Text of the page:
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If you've never endured the hell for yourself, here's how red carpet interviews work. A famous or moderately famous is brought to stand in front of you, the reporter, and you have a certain amount of time-- usually about two minutes or less-- to ask them questions as quickly as possible, with hopes of getting a good reaction. The best and most devious way to get a good reaction is to ask them something incendiary and run whatever they say-- even if it's just a "no comment" and walking away-- as their "reaction" to that thing. Pretty diabolical, right?
So when Movieline caught Christopher Nolan on a red carpet and asked him about rumors that Batman would pop up at the end of next summer's Man of Steel, he did pretty much the only reasonable thing he could: smiled and said "I can't talk about that. You know that." But Movieline's reporter, eager to make it something, said Nolan "grew an enormous Cheshire-Cat grin" when asked about Batman's potential cameo, hinting that Nolan does in fact know that Batman is making an appearance, and he's sure not telling.
With the rumor still swirling that Joseph Gordon-Levitt might be the next person to wear Batman's cowl, it's natural for everyone to be wondering if we'll get a hint at the Bat's future in next summer's Superman story Man of Steel-- and Nolan, who's producing the movie, certainly knows what's up. But there's a big difference between speculation and heckling the people with actual knowledge about what will happen. It's the difference between shaking your presents under the Christmas tree and wondering what's in them, and poking your parents in the arm until they finally give in and tell you.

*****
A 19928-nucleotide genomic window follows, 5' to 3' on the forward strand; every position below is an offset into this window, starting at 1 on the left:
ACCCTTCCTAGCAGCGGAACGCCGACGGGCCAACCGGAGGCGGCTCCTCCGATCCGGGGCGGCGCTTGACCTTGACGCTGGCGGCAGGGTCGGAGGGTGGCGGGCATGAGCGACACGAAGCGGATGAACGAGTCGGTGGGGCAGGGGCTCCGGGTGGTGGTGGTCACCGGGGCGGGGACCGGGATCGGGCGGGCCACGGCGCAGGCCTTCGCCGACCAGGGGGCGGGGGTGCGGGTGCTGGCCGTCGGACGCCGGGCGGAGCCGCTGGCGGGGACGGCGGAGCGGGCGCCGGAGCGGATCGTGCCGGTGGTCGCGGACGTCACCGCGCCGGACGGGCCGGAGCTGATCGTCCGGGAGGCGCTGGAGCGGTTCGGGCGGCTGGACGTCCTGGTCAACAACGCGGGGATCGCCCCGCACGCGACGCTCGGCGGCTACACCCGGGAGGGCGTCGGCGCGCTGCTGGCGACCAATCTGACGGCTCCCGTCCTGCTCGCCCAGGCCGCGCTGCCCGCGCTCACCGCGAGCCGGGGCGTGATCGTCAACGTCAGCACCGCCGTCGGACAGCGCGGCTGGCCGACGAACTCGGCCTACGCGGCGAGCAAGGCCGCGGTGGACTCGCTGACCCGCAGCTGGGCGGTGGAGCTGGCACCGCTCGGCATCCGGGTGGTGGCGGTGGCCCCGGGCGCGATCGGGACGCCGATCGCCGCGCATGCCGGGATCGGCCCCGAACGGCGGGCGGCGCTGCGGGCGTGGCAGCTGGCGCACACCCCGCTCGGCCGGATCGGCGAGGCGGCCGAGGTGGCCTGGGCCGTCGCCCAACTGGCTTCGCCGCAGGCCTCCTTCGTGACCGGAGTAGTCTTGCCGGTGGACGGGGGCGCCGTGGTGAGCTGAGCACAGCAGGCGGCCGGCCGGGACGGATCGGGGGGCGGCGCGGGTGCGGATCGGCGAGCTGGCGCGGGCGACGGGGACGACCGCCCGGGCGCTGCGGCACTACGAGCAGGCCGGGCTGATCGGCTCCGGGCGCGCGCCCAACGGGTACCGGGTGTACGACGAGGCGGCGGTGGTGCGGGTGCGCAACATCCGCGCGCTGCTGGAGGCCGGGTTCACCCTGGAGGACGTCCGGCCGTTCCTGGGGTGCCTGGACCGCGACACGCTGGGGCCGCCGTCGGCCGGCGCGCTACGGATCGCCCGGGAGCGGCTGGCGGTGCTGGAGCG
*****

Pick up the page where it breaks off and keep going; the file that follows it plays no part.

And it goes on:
Why would you even want to know if Batman will appear at the end of Man of Steel? If it's being held as a surprise, like Nick Fury popping up at the end of Iron Man, wouldn't you rather have an actual surprise awaiting you? The world of superhero movies is already far too absent of mystery-- the minute a character is cast, the Internet is full of biographies and back stories about these characters, and usually pretty solid speculation about what that character's fate will be. Superman and Batman and the upcoming Justice League movie are already operating in a very well-defined world with only so many stories to tell; why would you want to narrow things down even further by knowing a huge plot detail months before you see the movie?
It's a relief to know that the people behind some of the most anticipated upcoming geek properties, Man of Steel and Star Trek Into Darkness, value secrecy as much as the Pentagon, and whether or not Batman is making a cameo next summer, we're definitely not going to know about it until Christopher Nolan says so. Tease him or J.J. Abrams all you want about their love of secrecy, but they're doing the right thing for the sake of moviegoers everywhere. We could return the favor by not interpreting their every smile and gesture to mean something, but that would require actually learning our lesson: we don't really want to know this stuff, much as we think we do.